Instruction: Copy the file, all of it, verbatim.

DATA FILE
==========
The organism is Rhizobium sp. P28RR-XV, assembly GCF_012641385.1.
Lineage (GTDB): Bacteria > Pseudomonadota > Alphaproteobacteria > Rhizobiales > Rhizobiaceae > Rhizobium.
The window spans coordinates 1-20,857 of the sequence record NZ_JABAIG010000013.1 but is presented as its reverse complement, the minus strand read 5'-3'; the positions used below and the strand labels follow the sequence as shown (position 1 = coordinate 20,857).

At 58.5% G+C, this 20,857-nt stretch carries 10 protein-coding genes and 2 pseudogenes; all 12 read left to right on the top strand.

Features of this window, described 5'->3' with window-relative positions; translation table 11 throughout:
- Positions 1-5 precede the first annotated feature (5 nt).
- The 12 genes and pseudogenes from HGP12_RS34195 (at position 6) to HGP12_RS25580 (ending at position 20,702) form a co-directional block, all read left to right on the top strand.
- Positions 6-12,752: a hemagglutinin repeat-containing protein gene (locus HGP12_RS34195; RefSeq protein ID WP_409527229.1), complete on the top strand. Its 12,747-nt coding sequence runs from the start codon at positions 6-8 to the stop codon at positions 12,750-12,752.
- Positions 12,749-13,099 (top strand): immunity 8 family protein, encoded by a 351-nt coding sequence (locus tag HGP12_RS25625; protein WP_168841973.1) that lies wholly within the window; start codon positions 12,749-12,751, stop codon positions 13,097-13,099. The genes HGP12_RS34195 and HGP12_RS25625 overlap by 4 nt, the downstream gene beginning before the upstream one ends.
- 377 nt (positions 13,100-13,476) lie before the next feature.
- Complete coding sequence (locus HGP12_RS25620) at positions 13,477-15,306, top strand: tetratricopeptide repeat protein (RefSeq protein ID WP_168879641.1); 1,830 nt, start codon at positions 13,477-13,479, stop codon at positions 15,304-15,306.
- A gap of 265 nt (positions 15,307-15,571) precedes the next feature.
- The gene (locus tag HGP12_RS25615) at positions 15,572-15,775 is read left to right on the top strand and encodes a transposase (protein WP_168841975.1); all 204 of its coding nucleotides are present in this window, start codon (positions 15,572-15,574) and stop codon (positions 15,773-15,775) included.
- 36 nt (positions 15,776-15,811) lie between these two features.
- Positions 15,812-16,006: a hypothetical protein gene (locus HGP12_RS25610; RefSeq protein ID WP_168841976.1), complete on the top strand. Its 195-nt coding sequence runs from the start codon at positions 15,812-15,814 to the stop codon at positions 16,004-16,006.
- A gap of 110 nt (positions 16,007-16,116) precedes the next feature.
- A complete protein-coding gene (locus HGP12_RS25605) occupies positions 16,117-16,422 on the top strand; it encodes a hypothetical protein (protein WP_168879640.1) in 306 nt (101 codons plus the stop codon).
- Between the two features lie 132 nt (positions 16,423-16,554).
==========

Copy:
The organism is Rhizobium sp. P28RR-XV, assembly GCF_012641385.1.
Lineage (GTDB): Bacteria > Pseudomonadota > Alphaproteobacteria > Rhizobiales > Rhizobiaceae > Rhizobium.
The window spans coordinates 1-20,857 of the sequence record NZ_JABAIG010000013.1 but is presented as its reverse complement, the minus strand read 5'-3'; the positions used below and the strand labels follow the sequence as shown (position 1 = coordinate 20,857).

At 58.5% G+C, this 20,857-nt stretch carries 10 protein-coding genes and 2 pseudogenes; all 12 read left to right on the top strand.

Features of this window, described 5'->3' with window-relative positions; translation table 11 throughout:
- Positions 1-5 precede the first annotated feature (5 nt).
- The 12 genes and pseudogenes from HGP12_RS34195 (at position 6) to HGP12_RS25580 (ending at position 20,702) form a co-directional block, all read left to right on the top strand.
- Positions 6-12,752: a hemagglutinin repeat-containing protein gene (locus HGP12_RS34195; RefSeq protein ID WP_409527229.1), complete on the top strand. Its 12,747-nt coding sequence runs from the start codon at positions 6-8 to the stop codon at positions 12,750-12,752.
- Positions 12,749-13,099 (top strand): immunity 8 family protein, encoded by a 351-nt coding sequence (locus tag HGP12_RS25625; protein WP_168841973.1) that lies wholly within the window; start codon positions 12,749-12,751, stop codon positions 13,097-13,099. The genes HGP12_RS34195 and HGP12_RS25625 overlap by 4 nt, the downstream gene beginning before the upstream one ends.
- 377 nt (positions 13,100-13,476) lie before the next feature.
- Complete coding sequence (locus HGP12_RS25620) at positions 13,477-15,306, top strand: tetratricopeptide repeat protein (RefSeq protein ID WP_168879641.1); 1,830 nt, start codon at positions 13,477-13,479, stop codon at positions 15,304-15,306.
- A gap of 265 nt (positions 15,307-15,571) precedes the next feature.
- The gene (locus tag HGP12_RS25615) at positions 15,572-15,775 is read left to right on the top strand and encodes a transposase (protein WP_168841975.1); all 204 of its coding nucleotides are present in this window, start codon (positions 15,572-15,574) and stop codon (positions 15,773-15,775) included.
- 36 nt (positions 15,776-15,811) lie between these two features.
- Positions 15,812-16,006: a hypothetical protein gene (locus HGP12_RS25610; RefSeq protein ID WP_168841976.1), complete on the top strand. Its 195-nt coding sequence runs from the start codon at positions 15,812-15,814 to the stop codon at positions 16,004-16,006.
- A gap of 110 nt (positions 16,007-16,116) precedes the next feature.
- A complete protein-coding gene (locus HGP12_RS25605) occupies positions 16,117-16,422 on the top strand; it encodes a hypothetical protein (protein WP_168879640.1) in 306 nt (101 codons plus the stop codon).
- Between the two features lie 132 nt (positions 16,423-16,554).